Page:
Using one example from each poem, compare the ways in which the following poems find artistic value, even beauty, in sorrow and longing: "The Wanderer," "The Seafarer," "The Wife's Lament."

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All three of these Anglo-Saxon poems are found in the Exeter Book , which dates to about 950 CE. They are all laments, and each expresses a speaker's experience of loneliness, isolation, and longing for better times. They all suggest the importance of community, and the desolation that can be...

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All three of these Anglo-Saxon poems are found in the Exeter Book, which dates to about 950 CE. They are all laments, and each expresses a speaker's experience of loneliness, isolation, and longing for better times. They all suggest the importance of community, and the desolation that can be experienced in the natural world without other people to share one's life with.

In "The Wanderer," the speaker laments as he stands on a cold, rocky beach, recalling times lost and trying to find the meaning in the suffering and loss that are an inevitable part of life. A quote that captures sorrow and longing is the following:

Then are the heart's wounds ever more heavy,
sore after sweet—sorrow is renewed—
when memory of kin turns through the mind.

The speaker in the above quote ruminates on the bittersweetness of memory, calling it "sore after sweet." The sweetness comes with the good memories of better times, but the soreness comes when memories cause one to miss beloved kin that are no more. There is beauty in the use of alliteration to create a sense of rhythm in the pairing of "sorrow" and "sweet," "memory" and "mind."

"The Seafarer" records and laments the loneliness the seafarer experiences on the sea and uses images of bleak beauty:

How wretched I was, drifting through winter
On an ice-cold sea, whirled in sorrow,
Alone in a world blown clear of love,
Hung with icicles.
The hailstorms flew.
The only sound was the roaring sea,
The freezing waves.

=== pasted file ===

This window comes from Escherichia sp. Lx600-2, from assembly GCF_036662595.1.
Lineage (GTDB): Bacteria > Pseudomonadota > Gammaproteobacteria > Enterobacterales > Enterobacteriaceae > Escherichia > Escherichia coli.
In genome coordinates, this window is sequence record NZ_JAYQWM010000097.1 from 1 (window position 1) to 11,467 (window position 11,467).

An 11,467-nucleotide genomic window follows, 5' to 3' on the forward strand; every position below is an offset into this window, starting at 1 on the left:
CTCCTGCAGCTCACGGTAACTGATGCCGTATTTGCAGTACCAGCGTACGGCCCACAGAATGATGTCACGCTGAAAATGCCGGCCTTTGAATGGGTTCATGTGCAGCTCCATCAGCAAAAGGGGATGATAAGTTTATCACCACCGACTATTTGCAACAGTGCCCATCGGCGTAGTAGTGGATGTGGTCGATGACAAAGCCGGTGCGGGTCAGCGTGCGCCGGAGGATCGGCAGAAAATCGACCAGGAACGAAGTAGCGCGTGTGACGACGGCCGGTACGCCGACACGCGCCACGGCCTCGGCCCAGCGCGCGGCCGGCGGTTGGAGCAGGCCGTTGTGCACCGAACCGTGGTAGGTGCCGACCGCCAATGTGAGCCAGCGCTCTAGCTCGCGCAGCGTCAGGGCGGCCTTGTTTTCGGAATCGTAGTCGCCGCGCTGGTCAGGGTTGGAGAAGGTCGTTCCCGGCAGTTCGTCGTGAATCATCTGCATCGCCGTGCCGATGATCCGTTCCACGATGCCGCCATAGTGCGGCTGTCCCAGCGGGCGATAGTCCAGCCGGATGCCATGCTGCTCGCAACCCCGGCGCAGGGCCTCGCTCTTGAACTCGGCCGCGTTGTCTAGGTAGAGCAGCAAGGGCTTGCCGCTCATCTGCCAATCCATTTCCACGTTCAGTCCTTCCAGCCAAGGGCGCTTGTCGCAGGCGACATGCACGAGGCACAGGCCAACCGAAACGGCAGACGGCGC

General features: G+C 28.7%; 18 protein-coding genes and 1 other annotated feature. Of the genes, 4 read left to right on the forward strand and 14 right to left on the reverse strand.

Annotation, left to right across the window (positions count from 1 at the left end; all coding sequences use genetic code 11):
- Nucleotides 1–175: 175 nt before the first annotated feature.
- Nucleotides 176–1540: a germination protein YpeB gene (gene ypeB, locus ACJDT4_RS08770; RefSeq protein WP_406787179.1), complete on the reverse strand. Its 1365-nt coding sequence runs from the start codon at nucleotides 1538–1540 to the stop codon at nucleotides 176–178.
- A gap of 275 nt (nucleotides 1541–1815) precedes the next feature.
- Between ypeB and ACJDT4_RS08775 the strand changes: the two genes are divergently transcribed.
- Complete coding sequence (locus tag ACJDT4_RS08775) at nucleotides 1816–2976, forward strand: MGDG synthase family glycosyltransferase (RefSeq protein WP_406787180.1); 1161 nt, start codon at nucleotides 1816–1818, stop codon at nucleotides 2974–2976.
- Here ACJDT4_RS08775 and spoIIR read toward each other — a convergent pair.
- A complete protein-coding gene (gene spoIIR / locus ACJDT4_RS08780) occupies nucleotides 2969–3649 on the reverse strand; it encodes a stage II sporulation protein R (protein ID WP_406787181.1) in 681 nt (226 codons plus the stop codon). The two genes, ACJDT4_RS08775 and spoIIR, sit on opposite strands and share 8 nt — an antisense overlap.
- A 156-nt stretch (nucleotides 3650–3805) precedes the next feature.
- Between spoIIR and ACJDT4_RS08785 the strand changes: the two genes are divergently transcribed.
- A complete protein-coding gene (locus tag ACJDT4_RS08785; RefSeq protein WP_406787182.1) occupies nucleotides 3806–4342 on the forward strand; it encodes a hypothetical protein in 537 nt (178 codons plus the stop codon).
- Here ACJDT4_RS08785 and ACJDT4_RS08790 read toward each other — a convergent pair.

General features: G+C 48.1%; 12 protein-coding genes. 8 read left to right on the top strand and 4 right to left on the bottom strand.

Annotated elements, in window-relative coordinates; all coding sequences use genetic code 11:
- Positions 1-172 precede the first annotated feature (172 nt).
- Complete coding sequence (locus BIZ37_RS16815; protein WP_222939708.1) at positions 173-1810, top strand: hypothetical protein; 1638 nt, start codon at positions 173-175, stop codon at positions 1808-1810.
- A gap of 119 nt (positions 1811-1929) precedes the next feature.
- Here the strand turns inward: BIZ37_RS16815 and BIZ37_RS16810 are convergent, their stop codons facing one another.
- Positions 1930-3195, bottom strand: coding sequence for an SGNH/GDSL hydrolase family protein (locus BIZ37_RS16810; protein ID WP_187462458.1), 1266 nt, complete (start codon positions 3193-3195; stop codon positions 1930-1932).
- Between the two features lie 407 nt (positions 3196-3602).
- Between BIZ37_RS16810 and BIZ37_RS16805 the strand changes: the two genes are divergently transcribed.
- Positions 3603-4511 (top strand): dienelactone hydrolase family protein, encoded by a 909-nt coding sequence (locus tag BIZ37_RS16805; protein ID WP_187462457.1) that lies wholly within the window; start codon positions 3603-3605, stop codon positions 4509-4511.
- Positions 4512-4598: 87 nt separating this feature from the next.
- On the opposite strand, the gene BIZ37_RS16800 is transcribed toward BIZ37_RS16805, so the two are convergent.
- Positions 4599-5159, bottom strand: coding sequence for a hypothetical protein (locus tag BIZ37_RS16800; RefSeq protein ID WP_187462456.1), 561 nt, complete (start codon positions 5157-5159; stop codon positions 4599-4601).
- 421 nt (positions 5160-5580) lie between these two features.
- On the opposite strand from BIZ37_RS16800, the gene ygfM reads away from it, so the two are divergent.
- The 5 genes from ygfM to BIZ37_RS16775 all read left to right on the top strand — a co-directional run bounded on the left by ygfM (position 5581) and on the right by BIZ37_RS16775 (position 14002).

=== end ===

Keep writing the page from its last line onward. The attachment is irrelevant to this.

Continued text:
We get a clear picture of the cold, icy, roaring world that surrounds the seafarer. He will find comfort in Christian hope.

"The Wife's Lament" also records grief and longing, because the wife lives in exile. The wife's stark bitterness is reflected in the vivid imagery of her description of her home:

Dark are the valleys, the mountains so lofty,
bitter these hovels, overgrown with thorns.
Shelters without joy.

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All three of these poems focus on sorrow and longing, and each poet/speaker is able to find some artistic beauty within those topics.

"The Wanderer": The quote below discusses suffering and loneliness, and suggests that while feeling the effects of suffering and loneliness, the Wanderer seems to hold on to cherished memories of a lord, and by extension, the feeling of belonging to a group. This emphasis on memory seems to romanticize the feeling of loneliness.

He knows how it is to suffer long
Without the beloved wisdom of a friendly lord.
Often when sorrow and sleep together
Bind the lonely warrior
It seems in his heart that he holds and kisses
The lord of the troop and lays on his knee
His head and hands as he had before
In times gone by at the gift giver's throne.

"The Seafarer": This quote again looks at loneliness, this time the loneliness associated with the sea. The speaker copes with this by personifying the sounds of the creatures around him. While loneliness is sad, the idea of being surrounded by laughter brings out some happiness and beauty.